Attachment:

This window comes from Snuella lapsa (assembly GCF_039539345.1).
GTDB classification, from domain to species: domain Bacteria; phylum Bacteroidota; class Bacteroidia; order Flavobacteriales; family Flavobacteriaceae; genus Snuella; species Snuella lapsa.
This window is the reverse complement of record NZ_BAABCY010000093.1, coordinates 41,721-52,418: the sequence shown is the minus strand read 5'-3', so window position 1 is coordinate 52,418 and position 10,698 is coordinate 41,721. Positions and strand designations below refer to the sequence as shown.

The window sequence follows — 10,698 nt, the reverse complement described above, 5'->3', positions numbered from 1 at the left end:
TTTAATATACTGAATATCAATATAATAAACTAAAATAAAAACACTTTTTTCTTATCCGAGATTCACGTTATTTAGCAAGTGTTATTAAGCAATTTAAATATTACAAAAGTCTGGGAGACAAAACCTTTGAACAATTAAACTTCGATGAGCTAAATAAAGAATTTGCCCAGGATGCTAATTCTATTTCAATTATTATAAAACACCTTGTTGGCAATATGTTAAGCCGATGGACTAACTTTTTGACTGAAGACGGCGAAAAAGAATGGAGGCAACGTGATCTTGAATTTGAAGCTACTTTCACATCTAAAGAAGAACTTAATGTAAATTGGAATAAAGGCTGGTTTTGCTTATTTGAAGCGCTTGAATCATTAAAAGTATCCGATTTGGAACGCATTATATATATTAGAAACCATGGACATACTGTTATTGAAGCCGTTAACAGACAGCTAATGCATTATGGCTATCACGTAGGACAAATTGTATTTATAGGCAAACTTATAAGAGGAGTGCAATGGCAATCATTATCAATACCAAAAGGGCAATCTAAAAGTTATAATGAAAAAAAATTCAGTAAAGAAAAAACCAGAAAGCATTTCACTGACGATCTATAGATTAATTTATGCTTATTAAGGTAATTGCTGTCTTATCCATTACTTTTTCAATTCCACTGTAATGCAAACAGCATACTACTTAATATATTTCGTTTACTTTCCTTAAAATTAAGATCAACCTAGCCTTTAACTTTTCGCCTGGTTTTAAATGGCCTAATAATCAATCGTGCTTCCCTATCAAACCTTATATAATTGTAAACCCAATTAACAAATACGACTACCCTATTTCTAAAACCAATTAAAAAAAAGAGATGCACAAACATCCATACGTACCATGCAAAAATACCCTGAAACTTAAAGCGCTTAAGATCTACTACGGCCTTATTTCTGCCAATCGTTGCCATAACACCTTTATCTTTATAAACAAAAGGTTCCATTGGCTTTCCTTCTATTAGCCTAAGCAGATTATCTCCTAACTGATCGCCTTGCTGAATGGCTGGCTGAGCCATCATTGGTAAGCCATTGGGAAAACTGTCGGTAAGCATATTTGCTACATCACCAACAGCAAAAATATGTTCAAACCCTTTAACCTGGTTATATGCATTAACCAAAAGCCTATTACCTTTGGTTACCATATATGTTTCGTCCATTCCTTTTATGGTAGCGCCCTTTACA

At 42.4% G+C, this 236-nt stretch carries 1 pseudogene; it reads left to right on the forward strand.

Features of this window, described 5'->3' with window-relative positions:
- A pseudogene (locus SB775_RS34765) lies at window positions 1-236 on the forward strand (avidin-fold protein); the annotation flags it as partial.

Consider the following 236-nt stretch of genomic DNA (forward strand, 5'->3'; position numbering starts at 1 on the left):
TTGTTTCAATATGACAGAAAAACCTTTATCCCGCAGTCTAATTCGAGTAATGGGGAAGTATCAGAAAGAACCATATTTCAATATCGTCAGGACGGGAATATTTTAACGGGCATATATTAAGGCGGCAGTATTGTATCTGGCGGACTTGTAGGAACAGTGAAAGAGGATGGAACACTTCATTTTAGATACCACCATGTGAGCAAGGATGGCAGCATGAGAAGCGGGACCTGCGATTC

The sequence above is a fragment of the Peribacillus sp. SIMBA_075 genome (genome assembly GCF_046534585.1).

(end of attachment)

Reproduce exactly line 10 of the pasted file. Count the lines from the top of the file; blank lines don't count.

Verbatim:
TTGTTTCAATATGACAGAAAAACCTTTATCCCGCAGTCTAATTCGAGTAATGGGGAAGTATCAGAAAGAACCATATTTCAATATCGTCAGGACGGGAATATTTTAACGGGCATATATTAAGGCGGCAGTATTGTATCTGGCGGACTTGTAGGAACAGTGAAAGAGGATGGAACACTTCATTTTAGATACCACCATGTGAGCAAGGATGGCAGCATGAGAAGCGGGACCTGCGATTC